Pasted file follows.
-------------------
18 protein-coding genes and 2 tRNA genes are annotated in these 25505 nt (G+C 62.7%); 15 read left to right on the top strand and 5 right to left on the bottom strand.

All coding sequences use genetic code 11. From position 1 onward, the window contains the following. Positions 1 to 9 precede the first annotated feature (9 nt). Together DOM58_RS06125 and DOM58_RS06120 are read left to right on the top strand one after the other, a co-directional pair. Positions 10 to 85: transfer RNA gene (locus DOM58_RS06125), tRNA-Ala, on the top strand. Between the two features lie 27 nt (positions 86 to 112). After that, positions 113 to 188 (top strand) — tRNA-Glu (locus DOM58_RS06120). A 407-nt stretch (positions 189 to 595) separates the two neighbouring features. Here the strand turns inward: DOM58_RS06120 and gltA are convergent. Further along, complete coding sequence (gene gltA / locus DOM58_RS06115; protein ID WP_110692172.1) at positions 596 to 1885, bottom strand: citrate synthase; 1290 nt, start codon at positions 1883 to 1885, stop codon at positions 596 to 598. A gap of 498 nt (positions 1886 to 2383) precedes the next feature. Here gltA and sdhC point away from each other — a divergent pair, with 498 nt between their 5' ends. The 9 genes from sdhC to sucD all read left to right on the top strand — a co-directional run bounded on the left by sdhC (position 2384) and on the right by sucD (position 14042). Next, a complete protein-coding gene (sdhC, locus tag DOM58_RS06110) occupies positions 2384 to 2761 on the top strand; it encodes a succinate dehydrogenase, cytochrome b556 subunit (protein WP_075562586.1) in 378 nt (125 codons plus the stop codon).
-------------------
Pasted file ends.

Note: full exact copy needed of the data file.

18 protein-coding genes and 2 tRNA genes are annotated in these 25505 nt (G+C 62.7%); 15 read left to right on the top strand and 5 right to left on the bottom strand.

All coding sequences use genetic code 11. From position 1 onward, the window contains the following. Positions 1 to 9 precede the first annotated feature (9 nt). Together DOM58_RS06125 and DOM58_RS06120 are read left to right on the top strand one after the other, a co-directional pair. Positions 10 to 85: transfer RNA gene (locus DOM58_RS06125), tRNA-Ala, on the top strand. Between the two features lie 27 nt (positions 86 to 112). After that, positions 113 to 188 (top strand) — tRNA-Glu (locus DOM58_RS06120). A 407-nt stretch (positions 189 to 595) separates the two neighbouring features. Here the strand turns inward: DOM58_RS06120 and gltA are convergent. Further along, complete coding sequence (gene gltA / locus DOM58_RS06115; protein ID WP_110692172.1) at positions 596 to 1885, bottom strand: citrate synthase; 1290 nt, start codon at positions 1883 to 1885, stop codon at positions 596 to 598. A gap of 498 nt (positions 1886 to 2383) precedes the next feature. Here gltA and sdhC point away from each other — a divergent pair, with 498 nt between their 5' ends. The 9 genes from sdhC to sucD all read left to right on the top strand — a co-directional run bounded on the left by sdhC (position 2384) and on the right by sucD (position 14042). Next, a complete protein-coding gene (sdhC, locus tag DOM58_RS06110) occupies positions 2384 to 2761 on the top strand; it encodes a succinate dehydrogenase, cytochrome b556 subunit (protein WP_075562586.1) in 378 nt (125 codons plus the stop codon).